The spectrum of indications for PTELD are directly related to the surgeon’s experience [14,31]. The surgical duration increase occurs with complex pathological subtypes dealt with PTELD like CaLDH, CLDH, obesity, multiple level surgery, upper lumbar PTELD and PRAF. CaLDH was considered an absolute contraindication in a demi decade old literature. This was due to difficulty and increased failures [31].
Lumbar posterior apophyseal ring fracture (PARF) is characterized by the separation of the bony fragments at the posterior rim of the lumbar vertebral endplate. Conventionally open surgery has been a standard method of care for PARF over the past 3 decades. Successful removal of PARF using FESS has been described and is still in nascent stages [32]. In a study by Yuan et al. [33] the mean operation time in the LDH with PARF was significantly more than LDH without PARF using PTELD (105.4 min vs 83.9 min) (p=0.001) and surgical complications of dural tears (6.3%) were more common in the PARF group (p=0.025). PARF being a more technically demanding indication, required more of epidural work during surgery.
Calcified disc herniation (CaLDH) is a subtype LDH with calcification of herniated fragments [14]. The chronicity of herniation leads to calcification of annulus, or the end plate spurs contributing to ventral stenosis (Figure 1). PTELD gives an advantage of direct access to ventral pathology, minimal retraction of root, a more in-plane dissection, avoiding retraction of neural tissue as against in posterior approach. A CaLDH is still difficult to treat using PTELD due to severe adhesions and more epidural work needed [34] Yuan et al. [35] reported a reasonable outcome follow up of PTELD in CaLDH in 50 patients and 52 patients with uncalcified LDH with a statistically significant operative time duration increase with report of neck pain incidence.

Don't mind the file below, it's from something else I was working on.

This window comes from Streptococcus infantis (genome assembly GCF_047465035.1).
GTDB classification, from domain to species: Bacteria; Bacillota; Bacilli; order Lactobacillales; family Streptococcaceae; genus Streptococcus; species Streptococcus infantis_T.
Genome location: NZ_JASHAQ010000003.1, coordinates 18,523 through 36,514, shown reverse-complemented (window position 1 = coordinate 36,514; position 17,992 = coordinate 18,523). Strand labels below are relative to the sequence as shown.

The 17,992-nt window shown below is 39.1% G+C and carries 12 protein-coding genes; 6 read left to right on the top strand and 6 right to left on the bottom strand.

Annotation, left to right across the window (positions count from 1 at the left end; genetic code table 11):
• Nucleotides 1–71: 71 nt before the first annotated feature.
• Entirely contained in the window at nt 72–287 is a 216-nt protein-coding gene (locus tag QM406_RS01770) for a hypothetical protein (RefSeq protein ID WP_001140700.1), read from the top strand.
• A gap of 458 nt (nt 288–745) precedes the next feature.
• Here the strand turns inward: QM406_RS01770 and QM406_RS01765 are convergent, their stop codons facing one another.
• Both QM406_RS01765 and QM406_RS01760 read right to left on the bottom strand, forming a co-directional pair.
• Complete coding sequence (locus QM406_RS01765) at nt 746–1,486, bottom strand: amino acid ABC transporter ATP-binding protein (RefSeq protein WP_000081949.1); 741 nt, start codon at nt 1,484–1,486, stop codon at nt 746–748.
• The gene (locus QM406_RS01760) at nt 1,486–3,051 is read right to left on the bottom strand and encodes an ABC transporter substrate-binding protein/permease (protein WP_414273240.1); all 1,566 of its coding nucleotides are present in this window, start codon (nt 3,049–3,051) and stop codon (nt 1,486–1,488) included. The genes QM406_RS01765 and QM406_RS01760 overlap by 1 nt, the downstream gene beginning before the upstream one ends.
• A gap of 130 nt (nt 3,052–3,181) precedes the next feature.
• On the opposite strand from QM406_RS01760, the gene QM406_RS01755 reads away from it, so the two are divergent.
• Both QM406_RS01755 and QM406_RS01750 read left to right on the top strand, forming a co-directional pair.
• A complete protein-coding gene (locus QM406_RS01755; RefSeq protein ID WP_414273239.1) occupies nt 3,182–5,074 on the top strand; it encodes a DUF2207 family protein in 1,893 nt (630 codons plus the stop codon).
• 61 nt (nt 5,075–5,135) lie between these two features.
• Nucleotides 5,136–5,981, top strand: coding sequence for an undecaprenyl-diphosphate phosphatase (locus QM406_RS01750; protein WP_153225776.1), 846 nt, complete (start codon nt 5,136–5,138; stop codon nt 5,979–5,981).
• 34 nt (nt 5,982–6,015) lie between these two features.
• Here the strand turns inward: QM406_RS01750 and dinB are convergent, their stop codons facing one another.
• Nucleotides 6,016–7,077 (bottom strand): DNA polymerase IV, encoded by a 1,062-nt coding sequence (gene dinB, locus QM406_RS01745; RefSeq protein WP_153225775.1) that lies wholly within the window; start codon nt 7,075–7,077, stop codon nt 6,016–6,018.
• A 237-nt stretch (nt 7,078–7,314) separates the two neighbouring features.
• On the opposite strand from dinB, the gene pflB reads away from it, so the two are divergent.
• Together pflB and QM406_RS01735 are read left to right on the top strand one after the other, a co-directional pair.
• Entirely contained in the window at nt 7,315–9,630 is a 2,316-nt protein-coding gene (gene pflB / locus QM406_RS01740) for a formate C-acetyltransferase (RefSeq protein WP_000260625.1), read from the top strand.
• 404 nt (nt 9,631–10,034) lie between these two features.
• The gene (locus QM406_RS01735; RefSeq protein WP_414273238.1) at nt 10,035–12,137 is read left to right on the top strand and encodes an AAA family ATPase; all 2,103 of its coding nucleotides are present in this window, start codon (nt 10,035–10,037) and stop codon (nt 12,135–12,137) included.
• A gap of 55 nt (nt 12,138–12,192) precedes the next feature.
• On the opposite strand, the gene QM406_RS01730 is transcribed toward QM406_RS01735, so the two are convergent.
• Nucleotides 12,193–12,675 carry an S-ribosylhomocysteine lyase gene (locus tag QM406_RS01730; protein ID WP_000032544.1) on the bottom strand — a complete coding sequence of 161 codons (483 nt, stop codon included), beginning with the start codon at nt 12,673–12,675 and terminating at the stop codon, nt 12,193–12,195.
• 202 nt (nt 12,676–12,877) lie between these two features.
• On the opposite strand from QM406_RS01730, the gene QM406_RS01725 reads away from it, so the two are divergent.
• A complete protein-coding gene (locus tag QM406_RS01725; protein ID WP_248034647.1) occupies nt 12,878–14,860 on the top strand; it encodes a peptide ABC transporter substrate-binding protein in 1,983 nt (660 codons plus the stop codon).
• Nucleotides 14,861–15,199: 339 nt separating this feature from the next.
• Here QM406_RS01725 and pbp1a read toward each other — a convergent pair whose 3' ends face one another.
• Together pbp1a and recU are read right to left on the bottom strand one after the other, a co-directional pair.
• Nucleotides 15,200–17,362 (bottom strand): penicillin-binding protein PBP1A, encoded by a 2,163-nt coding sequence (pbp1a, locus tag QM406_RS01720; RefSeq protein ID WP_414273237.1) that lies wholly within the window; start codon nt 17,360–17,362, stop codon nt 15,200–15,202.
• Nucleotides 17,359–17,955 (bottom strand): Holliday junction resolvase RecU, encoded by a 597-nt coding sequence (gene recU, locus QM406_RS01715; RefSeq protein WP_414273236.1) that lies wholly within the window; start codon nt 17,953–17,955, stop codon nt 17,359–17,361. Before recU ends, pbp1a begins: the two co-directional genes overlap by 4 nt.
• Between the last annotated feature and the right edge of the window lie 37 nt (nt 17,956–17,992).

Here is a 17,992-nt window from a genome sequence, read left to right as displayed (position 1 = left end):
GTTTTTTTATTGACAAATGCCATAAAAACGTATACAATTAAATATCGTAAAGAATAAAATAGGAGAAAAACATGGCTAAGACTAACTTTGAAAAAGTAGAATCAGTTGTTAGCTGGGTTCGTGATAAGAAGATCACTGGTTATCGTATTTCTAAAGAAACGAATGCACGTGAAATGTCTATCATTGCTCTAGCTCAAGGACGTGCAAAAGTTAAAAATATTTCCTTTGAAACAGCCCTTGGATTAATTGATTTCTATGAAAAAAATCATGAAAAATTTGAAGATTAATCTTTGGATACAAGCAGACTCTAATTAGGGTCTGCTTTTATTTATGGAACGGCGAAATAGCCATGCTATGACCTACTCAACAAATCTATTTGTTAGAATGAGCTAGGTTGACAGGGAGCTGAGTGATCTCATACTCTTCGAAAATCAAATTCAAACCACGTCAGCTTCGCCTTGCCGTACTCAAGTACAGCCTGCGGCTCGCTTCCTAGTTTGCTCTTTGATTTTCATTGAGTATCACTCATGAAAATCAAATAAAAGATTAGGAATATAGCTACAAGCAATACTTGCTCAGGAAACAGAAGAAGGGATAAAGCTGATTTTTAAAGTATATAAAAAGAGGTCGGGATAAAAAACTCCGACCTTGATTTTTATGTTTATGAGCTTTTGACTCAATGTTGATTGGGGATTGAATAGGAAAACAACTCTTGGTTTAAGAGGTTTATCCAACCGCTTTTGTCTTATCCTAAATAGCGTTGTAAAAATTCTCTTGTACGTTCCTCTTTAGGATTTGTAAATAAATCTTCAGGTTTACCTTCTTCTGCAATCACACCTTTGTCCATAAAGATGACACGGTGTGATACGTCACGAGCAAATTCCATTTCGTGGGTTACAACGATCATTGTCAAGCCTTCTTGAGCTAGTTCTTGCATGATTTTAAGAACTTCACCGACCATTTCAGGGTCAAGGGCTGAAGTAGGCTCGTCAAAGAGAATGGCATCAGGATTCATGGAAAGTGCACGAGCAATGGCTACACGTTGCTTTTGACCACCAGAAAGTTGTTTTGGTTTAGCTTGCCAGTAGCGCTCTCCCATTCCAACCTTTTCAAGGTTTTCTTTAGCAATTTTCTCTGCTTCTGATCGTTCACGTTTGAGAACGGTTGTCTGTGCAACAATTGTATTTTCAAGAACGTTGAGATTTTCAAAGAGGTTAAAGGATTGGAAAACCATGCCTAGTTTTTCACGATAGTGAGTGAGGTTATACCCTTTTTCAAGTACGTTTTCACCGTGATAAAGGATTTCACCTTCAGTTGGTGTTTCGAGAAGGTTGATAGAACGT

Spinal epidural lipomatosis (SEL) is a condition of overgrowth of adipose tissue within spinal canal which can be either asymptomatic or can present with symptoms of canal or foraminal stenosis [36]. Obesity is thought to be the most common cause of SEL. Incidental durotomies are also reported more up to 9.4% in obese patients. Though exact details of technical difficulties were not mentioned but anatomical obscurity is reported [37]. While doing PTELD in patients with more epidural fat, the fat pops into the operating field and obscures visibility and bleeding at times and may make the end point of decompression fallacious [15]. So, to keep the field clear, more irrigation pressure is needed, and surgical duration also increases. Prodrome was noted in 4 obese and 4 overweight patients as per BMI in our series signifying that obesity is a risk factor especially if combined with any advanced indications for PTELD surgery.
The advantages of using a gravity flow system are the easy setup and maintenance as well as a low complication profile as the pressure rarely reaches dangerous levels inside the closed cavity, although it requires change in height of bottle as level of saline in bottle is decreasing [38]. This can be overcome by use of our IMP during surgery (Figure 2C). Irrigation fluid devices with an automated pump are commonly used to control pressure or flow volume. Use of automated pump for irrigation fluid can be associated with complication of fluid extravasation into potential spaces and adjacent soft tissue planes leading to edema in laryngeal, tracheal tissue which can cause airway obstruction and has been described in allied arthroscopic surgeries of shoulder [39].